Once upon a time there was a little, greenish, blackish worm. He loved pretty things, and he hated to be ugly, as he was. No one wanted him, and he was left all alone, a miserable little outcast. He complained bitterly to Mother Carey, and asked if she would not bless him with some grace, to help him in his troubles.

Mother Carey said: “Little ugly worm; you are having a hard time, because in your other life, before you came into this shape, you had an ugly, hateful spirit. You must go through this one as you are, until the Great Sleep comes; after that, you will be exactly what you have made of yourself.”

Then the little ugly worm said: “Oh Mother Carey, I am as miserable as I can be; let me be twice as ugly, if, in the end, I may be twice as beautiful.”

Mother Carey said gravely, “Do you think you could stand it, little worm? We shall see.”

From that time the worm got bigger and uglier, no creature would even talk to him. The birds seemed to fear him, and the Squirrels puffed out little horror-snorts, when they saw him coming, even the other worms kept away from him.

So he went on his lonely life, uglier and more hated than ever. He lived chiefly on a big hickory tree, so men called him the Hickory Horn-devil.

One day as he was crawling on a fence, a hen with chickens came running after him, to eat him. But when she saw how ugly he was she cried: “Oh, Lawk, lawk! Come away, children, at once!”

At another time he saw a Chipmunk teaching its little ones to play tag. They looked so bright and happy, he longed, not to join them because he could only crawl, but to have the happiness of looking on. But when he came slowly forward, and the old Chipmunk saw him waving his horns and looking like a green poisonous reptile, she screamed, “Run, my children!” and all darted into their hole while Mother Chipmunk stuffed up the doorway with earth.

But the most thrilling thing of all that he saw was one day as the sun went down, a winged being of dazzling beauty alighted for a moment on his hickory tree. Never had the Horn-devil seen such a dream of loveliness. Her slender body was clad in rose velvet, and her wings were shining with gold. The very sight of her made him hate himself, yet he could not resist the impulse to crawl nearer, to gaze at her beauty.

But her eyes rested a moment on his horrible shape, and she fled in fear, while a voice near by said: “The Spangled Queen does not love poisonous reptiles.” Then the poor little Horn-devil wished he were dead. He hid away from sight for three days. Hunger however forced him out, and as he was crawling across a pathway, a man who came along was going to crush him underfoot, but Mother Carey whispered, “No, don’t do it.” So the man let him live, but roughly kicked the worm aside, and bruised him fearfully.

Then came Mother Carey and said: “Well, little ugly worm! Is your spirit strong, or angry?”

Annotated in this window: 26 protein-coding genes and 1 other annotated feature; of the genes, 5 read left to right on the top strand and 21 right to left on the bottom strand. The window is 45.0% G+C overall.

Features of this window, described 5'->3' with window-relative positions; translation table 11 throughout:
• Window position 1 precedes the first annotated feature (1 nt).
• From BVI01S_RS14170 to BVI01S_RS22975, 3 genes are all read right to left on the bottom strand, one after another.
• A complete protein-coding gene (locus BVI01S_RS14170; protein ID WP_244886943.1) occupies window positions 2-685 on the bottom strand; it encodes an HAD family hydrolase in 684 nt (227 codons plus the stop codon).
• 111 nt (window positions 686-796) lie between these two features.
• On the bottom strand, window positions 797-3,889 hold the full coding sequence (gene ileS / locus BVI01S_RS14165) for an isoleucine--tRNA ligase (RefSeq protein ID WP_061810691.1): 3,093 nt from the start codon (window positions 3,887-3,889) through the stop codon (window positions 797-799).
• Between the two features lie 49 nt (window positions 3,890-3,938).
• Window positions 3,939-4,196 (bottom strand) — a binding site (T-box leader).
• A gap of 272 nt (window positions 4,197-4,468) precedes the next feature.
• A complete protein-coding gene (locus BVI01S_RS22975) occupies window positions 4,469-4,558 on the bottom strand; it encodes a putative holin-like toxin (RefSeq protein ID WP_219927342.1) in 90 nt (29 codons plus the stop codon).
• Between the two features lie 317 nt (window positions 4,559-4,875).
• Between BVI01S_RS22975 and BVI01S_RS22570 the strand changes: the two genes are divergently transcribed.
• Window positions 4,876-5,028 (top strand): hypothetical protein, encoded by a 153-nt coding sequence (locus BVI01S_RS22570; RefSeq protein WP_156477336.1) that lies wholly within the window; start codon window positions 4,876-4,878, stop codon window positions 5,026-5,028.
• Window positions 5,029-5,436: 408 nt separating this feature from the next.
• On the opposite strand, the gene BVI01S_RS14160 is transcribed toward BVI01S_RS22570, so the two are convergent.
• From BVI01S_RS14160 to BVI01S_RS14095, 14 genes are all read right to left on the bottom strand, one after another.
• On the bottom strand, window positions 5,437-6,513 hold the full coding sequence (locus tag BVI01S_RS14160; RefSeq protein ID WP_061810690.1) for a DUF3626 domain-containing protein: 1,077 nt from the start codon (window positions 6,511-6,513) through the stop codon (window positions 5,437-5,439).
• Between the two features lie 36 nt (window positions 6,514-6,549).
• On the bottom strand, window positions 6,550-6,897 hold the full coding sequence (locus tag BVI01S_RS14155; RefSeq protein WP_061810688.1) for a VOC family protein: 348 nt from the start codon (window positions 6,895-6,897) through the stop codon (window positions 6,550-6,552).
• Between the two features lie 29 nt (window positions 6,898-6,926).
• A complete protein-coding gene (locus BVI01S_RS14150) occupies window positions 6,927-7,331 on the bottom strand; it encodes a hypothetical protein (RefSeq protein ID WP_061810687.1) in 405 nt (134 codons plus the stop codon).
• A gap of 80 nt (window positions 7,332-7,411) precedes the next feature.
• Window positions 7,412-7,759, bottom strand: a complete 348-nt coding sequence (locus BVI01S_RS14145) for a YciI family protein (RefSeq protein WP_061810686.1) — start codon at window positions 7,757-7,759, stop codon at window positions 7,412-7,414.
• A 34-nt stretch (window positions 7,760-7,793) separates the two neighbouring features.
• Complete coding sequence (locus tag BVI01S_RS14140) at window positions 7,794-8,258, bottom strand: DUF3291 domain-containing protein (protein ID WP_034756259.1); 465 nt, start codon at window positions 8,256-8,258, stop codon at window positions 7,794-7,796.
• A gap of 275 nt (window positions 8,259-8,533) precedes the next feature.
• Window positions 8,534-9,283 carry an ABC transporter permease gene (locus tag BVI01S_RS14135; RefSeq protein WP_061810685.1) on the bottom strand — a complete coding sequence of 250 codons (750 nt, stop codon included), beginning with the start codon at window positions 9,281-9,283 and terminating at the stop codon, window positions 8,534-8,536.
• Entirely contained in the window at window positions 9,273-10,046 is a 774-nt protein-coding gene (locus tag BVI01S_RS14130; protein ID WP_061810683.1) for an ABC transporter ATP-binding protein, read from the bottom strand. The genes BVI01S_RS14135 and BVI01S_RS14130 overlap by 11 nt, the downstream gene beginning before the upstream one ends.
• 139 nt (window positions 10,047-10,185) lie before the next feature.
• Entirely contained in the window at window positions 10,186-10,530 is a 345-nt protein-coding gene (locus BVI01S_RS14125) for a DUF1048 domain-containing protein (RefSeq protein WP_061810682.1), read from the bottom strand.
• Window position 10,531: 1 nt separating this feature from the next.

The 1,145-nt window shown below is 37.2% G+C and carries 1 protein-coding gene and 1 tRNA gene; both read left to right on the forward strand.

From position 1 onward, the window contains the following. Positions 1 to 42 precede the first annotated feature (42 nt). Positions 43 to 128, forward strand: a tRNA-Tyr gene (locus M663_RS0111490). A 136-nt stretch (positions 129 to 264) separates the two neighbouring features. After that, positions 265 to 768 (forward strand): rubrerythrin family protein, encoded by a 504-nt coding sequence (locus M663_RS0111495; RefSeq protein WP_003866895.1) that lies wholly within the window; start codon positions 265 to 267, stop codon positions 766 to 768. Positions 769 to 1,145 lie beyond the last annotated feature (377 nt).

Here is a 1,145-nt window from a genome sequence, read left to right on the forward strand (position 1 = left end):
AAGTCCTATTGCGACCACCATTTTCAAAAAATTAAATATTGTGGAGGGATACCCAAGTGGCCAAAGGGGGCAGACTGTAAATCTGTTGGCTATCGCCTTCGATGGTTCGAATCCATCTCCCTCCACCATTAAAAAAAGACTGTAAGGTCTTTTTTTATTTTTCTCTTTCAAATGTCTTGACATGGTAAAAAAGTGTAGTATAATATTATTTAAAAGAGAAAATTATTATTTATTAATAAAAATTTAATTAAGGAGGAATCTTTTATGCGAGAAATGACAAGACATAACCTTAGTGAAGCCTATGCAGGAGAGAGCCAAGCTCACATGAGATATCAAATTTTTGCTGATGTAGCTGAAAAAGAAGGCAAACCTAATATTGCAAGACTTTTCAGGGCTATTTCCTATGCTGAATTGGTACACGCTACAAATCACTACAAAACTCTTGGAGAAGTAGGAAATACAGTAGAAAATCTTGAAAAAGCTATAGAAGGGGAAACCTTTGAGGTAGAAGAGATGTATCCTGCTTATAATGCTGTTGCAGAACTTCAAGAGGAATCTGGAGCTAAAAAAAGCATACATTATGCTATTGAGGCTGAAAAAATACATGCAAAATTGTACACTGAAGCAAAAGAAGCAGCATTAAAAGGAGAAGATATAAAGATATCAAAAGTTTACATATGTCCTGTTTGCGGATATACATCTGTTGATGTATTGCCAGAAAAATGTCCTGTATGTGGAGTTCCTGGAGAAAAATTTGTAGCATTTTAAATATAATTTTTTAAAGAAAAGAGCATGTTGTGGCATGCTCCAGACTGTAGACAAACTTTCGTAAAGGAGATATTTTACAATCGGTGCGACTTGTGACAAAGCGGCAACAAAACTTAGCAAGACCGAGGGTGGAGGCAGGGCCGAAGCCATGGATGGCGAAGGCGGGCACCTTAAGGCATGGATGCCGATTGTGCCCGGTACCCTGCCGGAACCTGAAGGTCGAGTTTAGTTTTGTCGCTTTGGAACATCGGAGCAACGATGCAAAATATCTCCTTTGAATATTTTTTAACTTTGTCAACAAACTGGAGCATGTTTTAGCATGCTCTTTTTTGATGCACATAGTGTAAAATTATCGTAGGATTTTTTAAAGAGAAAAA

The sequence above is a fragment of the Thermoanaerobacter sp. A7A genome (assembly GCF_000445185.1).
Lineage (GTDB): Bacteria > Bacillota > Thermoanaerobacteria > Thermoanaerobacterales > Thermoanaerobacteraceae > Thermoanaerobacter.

The worm said bravely, though feebly: “Mother, Mother Carey, I am trying to be strong. I want to win.”

The breezes were losing their gentle warmth when Mother Carey came to him one day, and said: “Little one, your trial has been long, but it is nearly over.

“Prepare to sleep now, my little horny one, you have fought a brave fight; your reward is coming. Because your soul has been made beautiful by your suffering, I will give you a body blazing with such beauty as shall make all stand in adoration when you pass.” Then Mother Earth said, “Our little one shall have extra care because he has had extra trials.” So the tired little Horn-devil did not even have to make himself a hammock, for Mother Earth received him and he snuggled into her bosom. As Mother Carey waved her wand, he dropped off asleep. And he slept for two hundred days.

Then came the great Awakening Day, the resurrection day of the woods. Many new birds arrived. Many new flowers appeared. Sleepers woke from underground, as Mother Carey’s silent trumpeters went bugling ahead of her, and her winged horse, the Warm Wind, came sweeping across the meadows, with the white world greening as he came.

The bundle-baby of the Horn-devil woke up. He was cramped and sleepy, but soon awake. Then he knew that he was a prisoner, bound up in silken cords of strength. But new powers were his now, he was able to break the cords and crawl out of his hole. He put up his feelers to find those horrible horns, but they were gone, and his devil form fell off him like a mask. He had wings, jewelled wings! on his back now. Out he came to fluff the newfound wings awhile, and when they were spread and supple he flew into the joyful night, one of the noblest of all the things that fly, gorgeous in gold and velvet, body and wings; filled with the joy of life and flight, he went careering through the soft splendour of the coming night. And as he flew, he glimpsed a radiant form ahead, a being like himself, with wings of velvet and gold. At first he thought it was the Princess of the Hickory Tree, but now his eyes were perfect, and he could see that this was a younger and more beautiful Spangled Princess than the one of his bygone life, and all his heart was filled with the blazing fire of love. Fearlessly now he flew to overtake her; for was she not of his own kind? She sped away, very fast at first, but maybe she did not go as fast as she could, for soon he was sailing by her side. At first she turned away a little, but she was not cross or frightened now. She was indeed inclined to play and tease. Then in their own language, he asked her to marry him, and in their own language she said, “yes.” Away they flew and flew on their wedding flight, high in the trees in the purple night, glorious in velvet and gold, more happy than these printed words can tell.

The wise men who saw them said, “There go the Royal Citheronia and his bride.” And Mother Carey smiled as she saw their bliss, and remembered the Hickory Horn-devil.